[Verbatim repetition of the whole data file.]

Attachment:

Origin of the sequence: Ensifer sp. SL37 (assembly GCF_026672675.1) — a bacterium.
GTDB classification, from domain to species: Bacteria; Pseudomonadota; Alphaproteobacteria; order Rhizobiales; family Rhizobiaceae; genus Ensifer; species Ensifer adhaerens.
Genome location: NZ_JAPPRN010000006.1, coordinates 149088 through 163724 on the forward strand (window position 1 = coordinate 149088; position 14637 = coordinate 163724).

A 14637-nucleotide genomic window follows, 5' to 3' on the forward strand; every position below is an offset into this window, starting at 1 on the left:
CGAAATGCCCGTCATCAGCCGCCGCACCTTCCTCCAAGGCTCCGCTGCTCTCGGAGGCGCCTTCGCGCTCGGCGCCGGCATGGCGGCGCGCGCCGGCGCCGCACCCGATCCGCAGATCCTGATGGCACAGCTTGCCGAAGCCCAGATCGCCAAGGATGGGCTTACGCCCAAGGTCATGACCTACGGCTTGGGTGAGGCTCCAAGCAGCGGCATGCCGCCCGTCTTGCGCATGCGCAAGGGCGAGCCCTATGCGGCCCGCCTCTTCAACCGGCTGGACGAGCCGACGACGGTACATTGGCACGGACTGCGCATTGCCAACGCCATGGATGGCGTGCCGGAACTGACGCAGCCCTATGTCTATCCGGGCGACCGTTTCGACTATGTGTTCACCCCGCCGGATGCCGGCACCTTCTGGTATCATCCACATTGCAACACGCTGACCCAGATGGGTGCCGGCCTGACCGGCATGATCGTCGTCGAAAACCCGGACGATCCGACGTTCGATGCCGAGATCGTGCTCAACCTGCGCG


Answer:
Origin of the sequence: Ensifer sp. SL37 (assembly GCF_026672675.1) — a bacterium.
GTDB classification, from domain to species: Bacteria; Pseudomonadota; Alphaproteobacteria; order Rhizobiales; family Rhizobiaceae; genus Ensifer; species Ensifer adhaerens.
Genome location: NZ_JAPPRN010000006.1, coordinates 149088 through 163724 on the forward strand (window position 1 = coordinate 149088; position 14637 = coordinate 163724).

A 14637-nucleotide genomic window follows, 5' to 3' on the forward strand; every position below is an offset into this window, starting at 1 on the left:
CGAAATGCCCGTCATCAGCCGCCGCACCTTCCTCCAAGGCTCCGCTGCTCTCGGAGGCGCCTTCGCGCTCGGCGCCGGCATGGCGGCGCGCGCCGGCGCCGCACCCGATCCGCAGATCCTGATGGCACAGCTTGCCGAAGCCCAGATCGCCAAGGATGGGCTTACGCCCAAGGTCATGACCTACGGCTTGGGTGAGGCTCCAAGCAGCGGCATGCCGCCCGTCTTGCGCATGCGCAAGGGCGAGCCCTATGCGGCCCGCCTCTTCAACCGGCTGGACGAGCCGACGACGGTACATTGGCACGGACTGCGCATTGCCAACGCCATGGATGGCGTGCCGGAACTGACGCAGCCCTATGTCTATCCGGGCGACCGTTTCGACTATGTGTTCACCCCGCCGGATGCCGGCACCTTCTGGTATCATCCACATTGCAACACGCTGACCCAGATGGGTGCCGGCCTGACCGGCATGATCGTCGTCGAAAACCCGGACGATCCGACGTTCGATGCCGAGATCGTGCTCAACCTGCGCG